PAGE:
While the service type isnt a measurement, it does help with finding the correct tire size for your car. There are differences that are tied to service type, such as the tread depth and how many plies are used to manufacture the tire, but these numbers arent used in determining the overall tire size.

    Step 1: Locate the group of numbers on the side of your tire. The group of numbers is the tire size, indicated in a format such as P215/55R16.

    Step 2: Determine the preceding letter on the tire size. In this example, the P is the service type indicator.

    The letter tells you what category of vehicle the tire is designed for. Here are the possible letters that you will see for the tire service type:

    • P is for a passenger car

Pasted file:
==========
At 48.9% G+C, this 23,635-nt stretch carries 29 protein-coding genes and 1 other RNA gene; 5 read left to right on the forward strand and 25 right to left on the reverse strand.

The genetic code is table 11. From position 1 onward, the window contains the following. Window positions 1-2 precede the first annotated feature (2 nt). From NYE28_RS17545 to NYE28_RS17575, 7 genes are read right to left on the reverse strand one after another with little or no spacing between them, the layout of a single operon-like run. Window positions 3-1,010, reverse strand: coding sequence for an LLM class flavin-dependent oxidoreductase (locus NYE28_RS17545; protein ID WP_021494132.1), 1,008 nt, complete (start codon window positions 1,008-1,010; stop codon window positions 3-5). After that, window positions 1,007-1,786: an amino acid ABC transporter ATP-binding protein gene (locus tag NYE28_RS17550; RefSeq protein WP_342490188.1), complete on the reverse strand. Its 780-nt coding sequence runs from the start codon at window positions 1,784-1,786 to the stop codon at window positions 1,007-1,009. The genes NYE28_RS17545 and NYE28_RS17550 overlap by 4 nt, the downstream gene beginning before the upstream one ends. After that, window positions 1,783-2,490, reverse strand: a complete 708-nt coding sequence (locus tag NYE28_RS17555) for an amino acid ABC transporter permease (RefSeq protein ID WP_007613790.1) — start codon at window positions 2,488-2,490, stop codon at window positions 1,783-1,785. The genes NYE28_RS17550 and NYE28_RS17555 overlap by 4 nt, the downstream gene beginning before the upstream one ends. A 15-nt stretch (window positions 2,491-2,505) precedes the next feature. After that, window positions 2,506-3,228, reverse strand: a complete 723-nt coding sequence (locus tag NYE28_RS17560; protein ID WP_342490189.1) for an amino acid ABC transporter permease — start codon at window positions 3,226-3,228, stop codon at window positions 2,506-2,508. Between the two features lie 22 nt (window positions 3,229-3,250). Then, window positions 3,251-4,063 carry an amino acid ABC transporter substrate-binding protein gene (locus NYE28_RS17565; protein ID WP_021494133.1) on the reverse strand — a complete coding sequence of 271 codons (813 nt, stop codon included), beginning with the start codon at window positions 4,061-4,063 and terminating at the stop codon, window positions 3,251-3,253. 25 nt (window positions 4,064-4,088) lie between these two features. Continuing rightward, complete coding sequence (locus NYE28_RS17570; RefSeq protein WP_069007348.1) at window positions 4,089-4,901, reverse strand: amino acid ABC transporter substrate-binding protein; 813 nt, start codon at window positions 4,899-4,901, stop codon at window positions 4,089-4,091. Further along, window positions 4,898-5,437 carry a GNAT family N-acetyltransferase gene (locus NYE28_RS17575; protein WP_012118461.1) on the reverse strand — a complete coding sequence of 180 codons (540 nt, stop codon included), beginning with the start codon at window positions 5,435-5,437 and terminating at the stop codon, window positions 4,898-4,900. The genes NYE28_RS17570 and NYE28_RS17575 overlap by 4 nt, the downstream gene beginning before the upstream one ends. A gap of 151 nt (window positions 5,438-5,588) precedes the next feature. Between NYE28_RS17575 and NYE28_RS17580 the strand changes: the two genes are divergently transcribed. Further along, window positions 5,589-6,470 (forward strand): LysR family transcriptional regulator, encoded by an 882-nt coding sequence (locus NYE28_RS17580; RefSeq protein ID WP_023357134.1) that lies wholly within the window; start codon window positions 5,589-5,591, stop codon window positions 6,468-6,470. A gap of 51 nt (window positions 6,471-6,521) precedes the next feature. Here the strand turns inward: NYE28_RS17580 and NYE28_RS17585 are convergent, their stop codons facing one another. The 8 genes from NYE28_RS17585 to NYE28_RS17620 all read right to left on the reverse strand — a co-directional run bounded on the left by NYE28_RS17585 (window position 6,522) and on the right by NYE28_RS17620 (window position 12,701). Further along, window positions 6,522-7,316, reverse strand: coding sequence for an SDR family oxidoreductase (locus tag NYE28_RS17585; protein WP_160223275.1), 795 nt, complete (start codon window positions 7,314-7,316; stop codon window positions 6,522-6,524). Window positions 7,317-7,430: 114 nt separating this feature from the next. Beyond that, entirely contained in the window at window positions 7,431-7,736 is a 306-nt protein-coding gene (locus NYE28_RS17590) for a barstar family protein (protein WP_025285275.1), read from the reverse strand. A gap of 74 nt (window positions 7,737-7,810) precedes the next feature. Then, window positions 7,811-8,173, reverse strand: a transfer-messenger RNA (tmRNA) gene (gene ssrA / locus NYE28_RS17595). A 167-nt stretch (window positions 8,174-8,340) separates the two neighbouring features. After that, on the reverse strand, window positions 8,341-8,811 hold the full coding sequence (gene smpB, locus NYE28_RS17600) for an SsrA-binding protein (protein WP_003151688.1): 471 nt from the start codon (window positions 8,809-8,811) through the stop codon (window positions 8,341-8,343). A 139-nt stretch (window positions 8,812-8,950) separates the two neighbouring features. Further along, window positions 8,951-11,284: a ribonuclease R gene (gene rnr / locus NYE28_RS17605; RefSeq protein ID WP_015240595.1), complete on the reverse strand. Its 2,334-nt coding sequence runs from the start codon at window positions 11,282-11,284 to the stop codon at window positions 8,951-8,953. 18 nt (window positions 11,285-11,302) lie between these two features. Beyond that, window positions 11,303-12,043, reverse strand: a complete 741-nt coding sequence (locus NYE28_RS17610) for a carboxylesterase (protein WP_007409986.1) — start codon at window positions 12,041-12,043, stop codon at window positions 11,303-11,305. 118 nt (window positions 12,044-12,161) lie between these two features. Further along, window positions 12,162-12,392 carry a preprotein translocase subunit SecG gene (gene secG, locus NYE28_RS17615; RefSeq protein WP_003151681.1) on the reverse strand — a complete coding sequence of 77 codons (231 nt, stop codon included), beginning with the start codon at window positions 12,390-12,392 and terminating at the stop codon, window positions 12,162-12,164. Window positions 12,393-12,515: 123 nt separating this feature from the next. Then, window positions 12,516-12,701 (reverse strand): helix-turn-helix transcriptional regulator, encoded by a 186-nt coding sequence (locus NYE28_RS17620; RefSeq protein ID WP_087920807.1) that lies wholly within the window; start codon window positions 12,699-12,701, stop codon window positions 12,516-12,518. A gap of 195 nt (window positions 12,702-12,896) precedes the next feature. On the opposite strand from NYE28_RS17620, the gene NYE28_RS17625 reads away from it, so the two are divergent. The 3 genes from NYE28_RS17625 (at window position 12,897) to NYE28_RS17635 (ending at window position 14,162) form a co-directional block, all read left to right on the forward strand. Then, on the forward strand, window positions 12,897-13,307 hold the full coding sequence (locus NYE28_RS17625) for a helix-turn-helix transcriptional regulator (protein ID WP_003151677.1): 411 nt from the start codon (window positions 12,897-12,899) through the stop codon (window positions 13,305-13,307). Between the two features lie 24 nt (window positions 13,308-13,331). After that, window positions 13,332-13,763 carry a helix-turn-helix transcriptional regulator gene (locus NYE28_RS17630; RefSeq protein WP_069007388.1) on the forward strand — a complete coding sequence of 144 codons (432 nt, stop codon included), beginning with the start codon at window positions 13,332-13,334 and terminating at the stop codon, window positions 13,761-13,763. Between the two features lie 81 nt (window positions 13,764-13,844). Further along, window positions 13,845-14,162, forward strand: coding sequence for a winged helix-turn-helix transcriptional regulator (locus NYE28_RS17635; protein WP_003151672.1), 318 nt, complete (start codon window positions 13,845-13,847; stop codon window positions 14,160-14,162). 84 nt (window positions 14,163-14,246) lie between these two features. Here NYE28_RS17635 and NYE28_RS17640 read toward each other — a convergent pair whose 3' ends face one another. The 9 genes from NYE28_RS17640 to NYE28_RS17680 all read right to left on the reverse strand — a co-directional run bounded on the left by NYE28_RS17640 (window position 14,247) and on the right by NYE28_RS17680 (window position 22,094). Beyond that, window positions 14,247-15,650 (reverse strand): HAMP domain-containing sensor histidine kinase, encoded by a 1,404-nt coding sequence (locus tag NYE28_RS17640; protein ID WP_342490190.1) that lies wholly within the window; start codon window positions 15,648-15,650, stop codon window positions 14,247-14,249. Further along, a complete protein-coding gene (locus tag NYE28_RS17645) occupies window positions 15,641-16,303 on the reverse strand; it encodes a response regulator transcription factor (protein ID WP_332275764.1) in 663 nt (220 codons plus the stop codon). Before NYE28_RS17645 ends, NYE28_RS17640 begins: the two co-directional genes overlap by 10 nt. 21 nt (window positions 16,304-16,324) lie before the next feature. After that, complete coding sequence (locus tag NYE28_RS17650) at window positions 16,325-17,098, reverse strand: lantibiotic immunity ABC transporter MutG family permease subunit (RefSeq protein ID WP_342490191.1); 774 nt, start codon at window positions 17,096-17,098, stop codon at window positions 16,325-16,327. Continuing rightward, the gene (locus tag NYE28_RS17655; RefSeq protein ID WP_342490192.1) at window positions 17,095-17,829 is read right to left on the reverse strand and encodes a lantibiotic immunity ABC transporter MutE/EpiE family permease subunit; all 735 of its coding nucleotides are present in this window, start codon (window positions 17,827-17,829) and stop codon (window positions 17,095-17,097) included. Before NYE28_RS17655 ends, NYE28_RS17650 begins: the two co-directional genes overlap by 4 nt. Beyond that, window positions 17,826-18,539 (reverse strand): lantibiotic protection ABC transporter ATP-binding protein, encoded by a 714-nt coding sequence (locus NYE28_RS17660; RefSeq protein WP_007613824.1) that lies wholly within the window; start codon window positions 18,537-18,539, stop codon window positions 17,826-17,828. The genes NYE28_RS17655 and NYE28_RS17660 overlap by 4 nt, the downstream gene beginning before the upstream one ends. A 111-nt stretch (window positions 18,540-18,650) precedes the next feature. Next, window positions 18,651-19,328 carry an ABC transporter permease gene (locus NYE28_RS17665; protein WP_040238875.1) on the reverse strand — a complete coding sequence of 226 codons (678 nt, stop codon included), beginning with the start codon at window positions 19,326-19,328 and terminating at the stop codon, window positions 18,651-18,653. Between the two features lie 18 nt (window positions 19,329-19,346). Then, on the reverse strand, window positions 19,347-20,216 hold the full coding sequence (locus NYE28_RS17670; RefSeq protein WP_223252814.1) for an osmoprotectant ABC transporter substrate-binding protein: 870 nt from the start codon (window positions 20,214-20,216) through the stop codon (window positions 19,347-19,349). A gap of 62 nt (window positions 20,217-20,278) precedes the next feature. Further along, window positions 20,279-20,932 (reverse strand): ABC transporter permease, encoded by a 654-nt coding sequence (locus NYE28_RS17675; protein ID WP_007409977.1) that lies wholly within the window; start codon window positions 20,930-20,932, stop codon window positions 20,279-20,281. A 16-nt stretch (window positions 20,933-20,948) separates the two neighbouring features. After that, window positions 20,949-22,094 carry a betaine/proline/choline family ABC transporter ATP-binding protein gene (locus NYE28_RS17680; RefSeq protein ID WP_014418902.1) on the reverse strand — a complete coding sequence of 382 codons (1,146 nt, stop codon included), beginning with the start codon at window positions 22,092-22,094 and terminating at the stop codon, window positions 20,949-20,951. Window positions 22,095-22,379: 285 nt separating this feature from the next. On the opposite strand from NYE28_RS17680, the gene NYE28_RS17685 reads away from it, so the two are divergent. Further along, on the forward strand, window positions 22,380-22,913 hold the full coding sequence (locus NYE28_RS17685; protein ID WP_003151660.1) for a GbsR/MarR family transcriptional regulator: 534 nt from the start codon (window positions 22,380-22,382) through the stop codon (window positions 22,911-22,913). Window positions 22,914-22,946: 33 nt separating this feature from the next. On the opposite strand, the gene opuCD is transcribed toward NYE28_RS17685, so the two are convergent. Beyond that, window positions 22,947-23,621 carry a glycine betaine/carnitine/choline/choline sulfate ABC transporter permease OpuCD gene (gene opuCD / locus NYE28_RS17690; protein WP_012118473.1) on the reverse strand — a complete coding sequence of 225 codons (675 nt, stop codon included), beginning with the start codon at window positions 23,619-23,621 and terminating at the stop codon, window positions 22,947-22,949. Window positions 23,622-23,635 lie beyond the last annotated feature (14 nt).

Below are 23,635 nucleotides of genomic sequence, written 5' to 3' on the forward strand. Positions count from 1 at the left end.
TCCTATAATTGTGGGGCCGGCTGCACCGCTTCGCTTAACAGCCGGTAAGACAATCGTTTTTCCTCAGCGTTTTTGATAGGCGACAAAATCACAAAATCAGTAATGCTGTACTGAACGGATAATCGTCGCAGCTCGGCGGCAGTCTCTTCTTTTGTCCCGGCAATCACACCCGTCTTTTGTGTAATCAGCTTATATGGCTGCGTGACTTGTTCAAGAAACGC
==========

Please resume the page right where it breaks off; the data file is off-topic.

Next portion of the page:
• C is for a commercial vehicle
    • LT is for light truck
    • T is for a temporary tire or spare tire

    • Note: Some tires dont come with a service type letter. If there isnt a service type letter, this indicates that the tire is Metric size. You will most typically see this type of tire for European cars.

    Tire Size Explained: What The Numbers Mean

    How To Read Your Tire Size

    Tire size can be confusing. Some numbers on the sidewall are listed in millimeters while others are inches. Plus, the right size for your car, truck, or trailer can differ depending on where and how you drive.

    You can see your original equipment tire size in your owners manual or on the placard generally located on the drivers side door jam. This is the sizing recommended by the vehicle manufacturer.

    If youre interested in switching out your tires for a different look or performance, a good place to start is the numbers and other indicators on your existing tires sidewall. Next, have a tire professional help you determine a tire size range that will fit your vehicle and driving needs.